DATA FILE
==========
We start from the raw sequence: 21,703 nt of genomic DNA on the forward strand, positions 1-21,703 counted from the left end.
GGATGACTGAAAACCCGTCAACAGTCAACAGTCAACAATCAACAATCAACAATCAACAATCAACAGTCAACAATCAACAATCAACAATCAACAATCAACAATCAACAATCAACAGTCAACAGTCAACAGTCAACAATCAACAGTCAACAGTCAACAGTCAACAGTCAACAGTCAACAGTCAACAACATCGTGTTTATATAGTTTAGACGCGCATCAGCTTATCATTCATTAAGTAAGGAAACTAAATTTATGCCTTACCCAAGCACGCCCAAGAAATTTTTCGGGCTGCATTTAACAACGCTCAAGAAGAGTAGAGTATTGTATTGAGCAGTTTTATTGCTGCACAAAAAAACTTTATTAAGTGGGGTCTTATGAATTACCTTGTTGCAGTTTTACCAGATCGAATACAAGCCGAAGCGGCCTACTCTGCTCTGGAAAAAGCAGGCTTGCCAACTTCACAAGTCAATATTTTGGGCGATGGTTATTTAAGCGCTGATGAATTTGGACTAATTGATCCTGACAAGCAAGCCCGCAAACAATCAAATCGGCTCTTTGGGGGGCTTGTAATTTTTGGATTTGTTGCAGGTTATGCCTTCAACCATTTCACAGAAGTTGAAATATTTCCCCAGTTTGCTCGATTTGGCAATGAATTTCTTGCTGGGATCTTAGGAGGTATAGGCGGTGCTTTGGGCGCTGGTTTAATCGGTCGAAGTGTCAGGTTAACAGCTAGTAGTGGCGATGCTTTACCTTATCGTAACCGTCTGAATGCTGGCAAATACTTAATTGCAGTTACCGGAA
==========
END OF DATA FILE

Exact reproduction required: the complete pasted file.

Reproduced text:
We start from the raw sequence: 21,703 nt of genomic DNA on the forward strand, positions 1-21,703 counted from the left end.
GGATGACTGAAAACCCGTCAACAGTCAACAGTCAACAATCAACAATCAACAATCAACAATCAACAGTCAACAATCAACAATCAACAATCAACAATCAACAATCAACAATCAACAGTCAACAGTCAACAGTCAACAATCAACAGTCAACAGTCAACAGTCAACAGTCAACAGTCAACAGTCAACAACATCGTGTTTATATAGTTTAGACGCGCATCAGCTTATCATTCATTAAGTAAGGAAACTAAATTTATGCCTTACCCAAGCACGCCCAAGAAATTTTTCGGGCTGCATTTAACAACGCTCAAGAAGAGTAGAGTATTGTATTGAGCAGTTTTATTGCTGCACAAAAAAACTTTATTAAGTGGGGTCTTATGAATTACCTTGTTGCAGTTTTACCAGATCGAATACAAGCCGAAGCGGCCTACTCTGCTCTGGAAAAAGCAGGCTTGCCAACTTCACAAGTCAATATTTTGGGCGATGGTTATTTAAGCGCTGATGAATTTGGACTAATTGATCCTGACAAGCAAGCCCGCAAACAATCAAATCGGCTCTTTGGGGGGCTTGTAATTTTTGGATTTGTTGCAGGTTATGCCTTCAACCATTTCACAGAAGTTGAAATATTTCCCCAGTTTGCTCGATTTGGCAATGAATTTCTTGCTGGGATCTTAGGAGGTATAGGCGGTGCTTTGGGCGCTGGTTTAATCGGTCGAAGTGTCAGGTTAACAGCTAGTAGTGGCGATGCTTTACCTTATCGTAACCGTCTGAATGCTGGCAAATACTTAATTGCAGTTACCGGAA